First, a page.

Along with its millennia of history and art, one of the best things about Rome is its close proximity to the beach. Just 16 miles to the seaside, the Roman coastline is sprinkled north and south with bright colored umbrellas, beach clubs and restaurants. So, when the Roman summer gets too hot to handle, head west for one of these five sandy daycations:
Ostia Lido is the easiest beach to reach when you need to run away from the Roman heat. Only 35 minutes by local train, the busy neighborhood is a blast from the past with its Art Deco building façades at the entrances to public beach clubs and restaurants. If you want to add a little culture to your beach break, take a walk around the Ancient Roman port city of Ostia Antica (just 10 minutes from Ostia Lido). Daytime or nighttime, there is always something to do, somewhere to go, and a big bowl of spaghetti with clams to enjoy — especially at La Playa Beach club. This indoor/outdoor restaurant sits on its own private beach, and if the spaghetti with clams is your choice, be sure to order a complementary glass of cold Vermentino wine.
How to get there: Take the Roma-Lido railway from Piramide station. To reach some of the beach entrances, opt for local bus 07, which runs the circuit up and down the waterfront.
Travel time from Rome: 30 minutes.
Fregene and Maccarese
Fregene and Maccarese are two beaches traditionally favored by Romans for summer homes and weekday getaways. The seaside community is rustic with quaint town centers. Some of Rome’s best seafood can be found in Maccarese and Fregene restaurants such as the rustic La Scialuppa. From politicians to footballers, this restaurant serves them all and with the gorgeous beachside dining and dishes such as insalata di polpo (octopus salad), ravioli with chickpeas and swordfish, and fresh fish including sea bass cooked on the grill, it’s no wonder.
How to get there: Take the regional train from Termini, Trastevere, St. Peter’s and Ostiense stations. From the station, you will need to take a local bus to town centers and beaches.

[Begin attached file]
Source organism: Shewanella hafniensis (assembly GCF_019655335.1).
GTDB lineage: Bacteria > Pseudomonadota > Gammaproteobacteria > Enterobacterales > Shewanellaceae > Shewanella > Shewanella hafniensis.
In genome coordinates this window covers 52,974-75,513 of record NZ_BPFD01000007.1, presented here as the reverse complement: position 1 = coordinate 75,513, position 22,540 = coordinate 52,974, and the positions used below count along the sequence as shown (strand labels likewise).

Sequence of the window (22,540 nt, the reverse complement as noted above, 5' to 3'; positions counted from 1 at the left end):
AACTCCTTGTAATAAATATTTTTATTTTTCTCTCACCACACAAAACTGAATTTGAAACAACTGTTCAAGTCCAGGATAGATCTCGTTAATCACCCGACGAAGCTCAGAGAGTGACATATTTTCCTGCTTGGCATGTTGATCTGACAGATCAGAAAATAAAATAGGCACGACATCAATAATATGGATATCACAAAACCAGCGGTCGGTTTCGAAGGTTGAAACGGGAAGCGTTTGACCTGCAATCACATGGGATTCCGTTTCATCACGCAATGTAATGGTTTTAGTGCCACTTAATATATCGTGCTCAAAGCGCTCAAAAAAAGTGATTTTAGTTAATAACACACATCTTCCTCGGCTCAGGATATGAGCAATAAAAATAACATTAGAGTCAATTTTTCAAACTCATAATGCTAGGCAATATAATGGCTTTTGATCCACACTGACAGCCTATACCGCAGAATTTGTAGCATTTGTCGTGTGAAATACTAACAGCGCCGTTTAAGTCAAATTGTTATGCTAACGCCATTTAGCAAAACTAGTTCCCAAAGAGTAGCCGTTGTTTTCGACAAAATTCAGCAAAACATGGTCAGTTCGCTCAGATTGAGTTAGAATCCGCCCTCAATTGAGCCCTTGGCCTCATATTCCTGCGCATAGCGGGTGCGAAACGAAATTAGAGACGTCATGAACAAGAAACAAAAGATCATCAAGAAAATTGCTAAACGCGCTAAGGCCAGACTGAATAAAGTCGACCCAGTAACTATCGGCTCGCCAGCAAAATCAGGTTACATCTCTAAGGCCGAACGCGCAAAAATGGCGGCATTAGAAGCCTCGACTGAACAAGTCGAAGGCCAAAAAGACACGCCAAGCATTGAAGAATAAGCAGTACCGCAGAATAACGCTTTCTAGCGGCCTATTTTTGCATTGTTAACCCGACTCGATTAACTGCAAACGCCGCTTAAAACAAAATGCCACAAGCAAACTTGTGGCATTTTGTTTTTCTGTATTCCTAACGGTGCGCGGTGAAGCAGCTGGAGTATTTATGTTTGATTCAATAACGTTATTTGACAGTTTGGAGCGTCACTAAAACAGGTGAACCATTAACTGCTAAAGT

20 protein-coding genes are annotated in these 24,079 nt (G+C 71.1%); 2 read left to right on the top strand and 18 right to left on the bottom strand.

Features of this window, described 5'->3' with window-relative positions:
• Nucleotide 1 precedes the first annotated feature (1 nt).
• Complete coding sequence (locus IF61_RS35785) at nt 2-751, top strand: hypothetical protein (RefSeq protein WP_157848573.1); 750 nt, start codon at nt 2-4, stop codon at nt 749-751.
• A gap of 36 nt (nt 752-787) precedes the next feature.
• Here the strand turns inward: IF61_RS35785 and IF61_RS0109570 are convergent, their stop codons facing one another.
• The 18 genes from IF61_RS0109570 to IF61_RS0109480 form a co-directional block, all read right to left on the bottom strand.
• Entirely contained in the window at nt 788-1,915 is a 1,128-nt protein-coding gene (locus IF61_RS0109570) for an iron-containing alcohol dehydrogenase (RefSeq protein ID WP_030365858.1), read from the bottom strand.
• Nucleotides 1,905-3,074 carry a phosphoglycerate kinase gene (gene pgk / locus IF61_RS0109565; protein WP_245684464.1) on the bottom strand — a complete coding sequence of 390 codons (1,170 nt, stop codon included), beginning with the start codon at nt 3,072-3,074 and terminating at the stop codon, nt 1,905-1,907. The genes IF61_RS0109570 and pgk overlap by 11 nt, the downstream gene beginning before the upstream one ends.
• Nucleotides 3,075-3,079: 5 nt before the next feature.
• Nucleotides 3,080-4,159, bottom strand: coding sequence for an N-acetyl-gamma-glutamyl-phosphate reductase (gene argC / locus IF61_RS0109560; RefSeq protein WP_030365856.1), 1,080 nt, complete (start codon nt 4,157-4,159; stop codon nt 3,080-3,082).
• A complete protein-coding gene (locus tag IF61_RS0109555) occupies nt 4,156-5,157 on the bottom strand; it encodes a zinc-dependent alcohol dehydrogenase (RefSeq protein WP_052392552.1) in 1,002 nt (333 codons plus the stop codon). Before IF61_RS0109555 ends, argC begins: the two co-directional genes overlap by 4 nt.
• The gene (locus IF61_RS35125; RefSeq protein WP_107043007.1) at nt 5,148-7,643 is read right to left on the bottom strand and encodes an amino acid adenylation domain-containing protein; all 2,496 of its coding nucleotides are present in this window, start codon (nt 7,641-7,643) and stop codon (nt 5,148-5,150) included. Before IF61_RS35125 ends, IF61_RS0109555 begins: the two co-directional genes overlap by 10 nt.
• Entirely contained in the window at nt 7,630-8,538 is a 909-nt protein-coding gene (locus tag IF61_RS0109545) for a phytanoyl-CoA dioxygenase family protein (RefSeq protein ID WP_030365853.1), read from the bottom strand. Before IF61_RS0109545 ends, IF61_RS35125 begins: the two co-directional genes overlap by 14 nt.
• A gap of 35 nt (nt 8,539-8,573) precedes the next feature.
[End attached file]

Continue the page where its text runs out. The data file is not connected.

Travel time: 15-30 minutes, plus bus travel time.
North of Fregene and Maccarese is this small town best known for its clear water, soft sand and delicious seafood. Though bubbling with life in the summer months, Santa Marinella effortlessly maintains a relaxed vibe even on the hottest of days. When in need of an afternoon seafood fest, be sure to check out l’AcquaMarina, which sports a great view of the water on its open-air piazza and dishes such as bruschetta topped with stewed octopus, grilled crustaceans and more.
How to get there: Take the regional Veloce train from Termini, Trastevere, St. Peter’s and Ostiense stations before embarking on a five-minute walk from station to beach.
Travel time: 50 to 65 minutes.
Halfway between Rome and Naples is Terracina, an ancient hill town and modern beach community. These dueling personalities give way to Terracina’s charm. On the hills above the seaside are Republican-era temples and arches, the 3rd-century B.C. Via Appia Antica (an ancient Roman road) and a mind-blowing mix of ancient, medieval, papal and fascist era architecture. The beach town below contradicts history with its rectilinear organization and more than 30 beach club venues. During the day, everyone is on the sand, and at night, everyone is exploring the city’s historic sites.
How to get there: Take the regional train from Termini station.
Travel time: 80 minutes.
Just south of Terracina is Sperlonga, antiquity’s famous resort where Emperor Tiberius hosted lavish parties in a seaside villa. Today, Sperlonga is a charming town of whitewashed buildings, Middle Ages architecture, seaside cliffs and smooth sand. The beach is blue-flagged for its excellent water quality, environmental cleanliness and safety. For a dip into history, the beachfront Archaeological Museum shows off ancient sculptures and other traces of Tiberius and colleagues. You can actually walk through the excavated villa and into the Emperor’s grottos.
How to get there: Take the regional train to Fondi-Sperlonga station, and then take a taxi or bus to the beach. The buses only run hourly so it’s best to cab it to the beach.
Travel time: 70 minutes, plus bus or taxi travel time.
Photos Courtesy of Arlene Gibbs